The Royal Family: Applying a taximetric cluster analysis as an investigation into the role of plasticity in cyclic evolution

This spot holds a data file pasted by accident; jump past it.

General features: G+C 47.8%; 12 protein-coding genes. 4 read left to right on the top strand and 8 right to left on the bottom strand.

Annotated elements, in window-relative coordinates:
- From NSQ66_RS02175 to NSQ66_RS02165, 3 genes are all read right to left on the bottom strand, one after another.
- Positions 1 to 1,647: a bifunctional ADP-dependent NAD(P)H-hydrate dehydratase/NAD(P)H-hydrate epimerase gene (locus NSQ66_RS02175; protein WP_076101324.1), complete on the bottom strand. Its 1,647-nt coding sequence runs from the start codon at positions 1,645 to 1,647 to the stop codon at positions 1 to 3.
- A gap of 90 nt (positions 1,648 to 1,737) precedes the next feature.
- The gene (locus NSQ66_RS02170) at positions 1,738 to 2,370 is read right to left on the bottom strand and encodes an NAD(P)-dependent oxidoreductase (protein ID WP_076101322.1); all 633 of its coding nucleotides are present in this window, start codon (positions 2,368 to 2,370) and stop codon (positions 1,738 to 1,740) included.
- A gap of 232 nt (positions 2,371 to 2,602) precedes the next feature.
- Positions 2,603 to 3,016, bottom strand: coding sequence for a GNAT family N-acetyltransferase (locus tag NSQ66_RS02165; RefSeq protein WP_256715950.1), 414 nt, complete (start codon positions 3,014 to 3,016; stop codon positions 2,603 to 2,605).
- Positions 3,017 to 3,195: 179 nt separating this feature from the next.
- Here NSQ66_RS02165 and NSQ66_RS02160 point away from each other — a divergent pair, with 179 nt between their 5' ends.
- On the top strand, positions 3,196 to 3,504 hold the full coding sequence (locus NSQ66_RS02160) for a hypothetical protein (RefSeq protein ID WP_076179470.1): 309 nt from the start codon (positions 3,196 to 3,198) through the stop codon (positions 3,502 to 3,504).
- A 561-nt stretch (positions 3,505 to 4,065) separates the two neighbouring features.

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Co-evolutionary algorithms are able to simulate multiple species evolving in a shared environment. Previously, master tournaments have been employed to establish more accurate fitness measurements, in response to the Red Queen Effect. This study proposes to apply a taximetric cluster analysis to master tournament data. This allows to build a hierarchical `family' tree, based on the phenotypes (i.e. behaviours) displayed during the master tournament. Using this approach, the study explores the following issues: First, co-evolution often shows cycling dynamics, which might be related to phenotypic plasticity, i.e. cycling might promote plasticity while plasticity might suppress cycling. Using the cluster analysis, this study shows that a cyclic phase in evolution might indeed be superseded by a plastic phase. Furthermore, it was demonstrated that the cluster analysis can be used in further formalizing previously established results, such as that plastic individuals are able to cope with multiple rigid individuals. Secondly, a state of pseudo-plasticity might be realized on a genetic level. This study pro- poses the existence of `switching genes', which control the expression of dormant phenotypes. It is plausible such genes might play a role in cyclic phases of evolution as well, as they could enable a species to adapt quickly, without resorting to costly ontogenics. The study shows that cyclic phases are expectedly devoid of large genetic change. When randomly mutating families from these phases, it is possible this could trigger switching genes, causing a switch in opponent specialization. However, no such effect was clearly seen, possibly due to clouded data resulting from an indiscriminate mutation technique employed. Keywords: Co-evolution, cluster analysis, phenotypic plasticity, genetic pre-adaptability.
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